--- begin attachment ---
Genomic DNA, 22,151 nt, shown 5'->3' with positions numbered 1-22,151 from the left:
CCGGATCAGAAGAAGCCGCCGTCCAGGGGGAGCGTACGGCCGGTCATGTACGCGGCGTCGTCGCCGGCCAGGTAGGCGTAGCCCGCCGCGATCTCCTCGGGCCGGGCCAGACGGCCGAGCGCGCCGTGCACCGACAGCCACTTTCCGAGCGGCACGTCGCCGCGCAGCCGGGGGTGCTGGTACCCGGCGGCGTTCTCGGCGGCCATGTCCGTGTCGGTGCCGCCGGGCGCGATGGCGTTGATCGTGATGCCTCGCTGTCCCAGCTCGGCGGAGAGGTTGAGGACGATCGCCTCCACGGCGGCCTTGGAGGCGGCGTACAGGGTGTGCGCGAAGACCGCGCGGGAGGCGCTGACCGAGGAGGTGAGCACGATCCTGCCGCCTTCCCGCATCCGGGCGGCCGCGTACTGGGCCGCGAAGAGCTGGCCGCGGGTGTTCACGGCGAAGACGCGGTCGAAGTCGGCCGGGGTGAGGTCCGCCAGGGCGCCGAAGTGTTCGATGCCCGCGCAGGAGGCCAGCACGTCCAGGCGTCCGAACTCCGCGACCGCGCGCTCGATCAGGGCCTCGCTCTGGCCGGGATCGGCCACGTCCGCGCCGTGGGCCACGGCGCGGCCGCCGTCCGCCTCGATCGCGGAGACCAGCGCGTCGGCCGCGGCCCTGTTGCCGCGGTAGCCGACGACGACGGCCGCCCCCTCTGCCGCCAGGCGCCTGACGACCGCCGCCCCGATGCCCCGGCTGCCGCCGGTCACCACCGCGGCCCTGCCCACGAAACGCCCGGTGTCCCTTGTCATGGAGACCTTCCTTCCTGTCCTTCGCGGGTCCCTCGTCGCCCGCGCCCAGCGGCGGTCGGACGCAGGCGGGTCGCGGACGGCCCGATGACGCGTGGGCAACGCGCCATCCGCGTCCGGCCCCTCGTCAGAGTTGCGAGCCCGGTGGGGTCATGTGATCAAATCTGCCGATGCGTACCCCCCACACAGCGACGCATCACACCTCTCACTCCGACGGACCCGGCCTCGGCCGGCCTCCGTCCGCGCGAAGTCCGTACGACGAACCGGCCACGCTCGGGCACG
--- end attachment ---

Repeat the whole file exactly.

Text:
Genomic DNA, 22,151 nt, shown 5'->3' with positions numbered 1-22,151 from the left:
CCGGATCAGAAGAAGCCGCCGTCCAGGGGGAGCGTACGGCCGGTCATGTACGCGGCGTCGTCGCCGGCCAGGTAGGCGTAGCCCGCCGCGATCTCCTCGGGCCGGGCCAGACGGCCGAGCGCGCCGTGCACCGACAGCCACTTTCCGAGCGGCACGTCGCCGCGCAGCCGGGGGTGCTGGTACCCGGCGGCGTTCTCGGCGGCCATGTCCGTGTCGGTGCCGCCGGGCGCGATGGCGTTGATCGTGATGCCTCGCTGTCCCAGCTCGGCGGAGAGGTTGAGGACGATCGCCTCCACGGCGGCCTTGGAGGCGGCGTACAGGGTGTGCGCGAAGACCGCGCGGGAGGCGCTGACCGAGGAGGTGAGCACGATCCTGCCGCCTTCCCGCATCCGGGCGGCCGCGTACTGGGCCGCGAAGAGCTGGCCGCGGGTGTTCACGGCGAAGACGCGGTCGAAGTCGGCCGGGGTGAGGTCCGCCAGGGCGCCGAAGTGTTCGATGCCCGCGCAGGAGGCCAGCACGTCCAGGCGTCCGAACTCCGCGACCGCGCGCTCGATCAGGGCCTCGCTCTGGCCGGGATCGGCCACGTCCGCGCCGTGGGCCACGGCGCGGCCGCCGTCCGCCTCGATCGCGGAGACCAGCGCGTCGGCCGCGGCCCTGTTGCCGCGGTAGCCGACGACGACGGCCGCCCCCTCTGCCGCCAGGCGCCTGACGACCGCCGCCCCGATGCCCCGGCTGCCGCCGGTCACCACCGCGGCCCTGCCCACGAAACGCCCGGTGTCCCTTGTCATGGAGACCTTCCTTCCTGTCCTTCGCGGGTCCCTCGTCGCCCGCGCCCAGCGGCGGTCGGACGCAGGCGGGTCGCGGACGGCCCGATGACGCGTGGGCAACGCGCCATCCGCGTCCGGCCCCTCGTCAGAGTTGCGAGCCCGGTGGGGTCATGTGATCAAATCTGCCGATGCGTACCCCCCACACAGCGACGCATCACACCTCTCACTCCGACGGACCCGGCCTCGGCCGGCCTCCGTCCGCGCGAAGTCCGTACGACGAACCGGCCACGCTCGGGCACG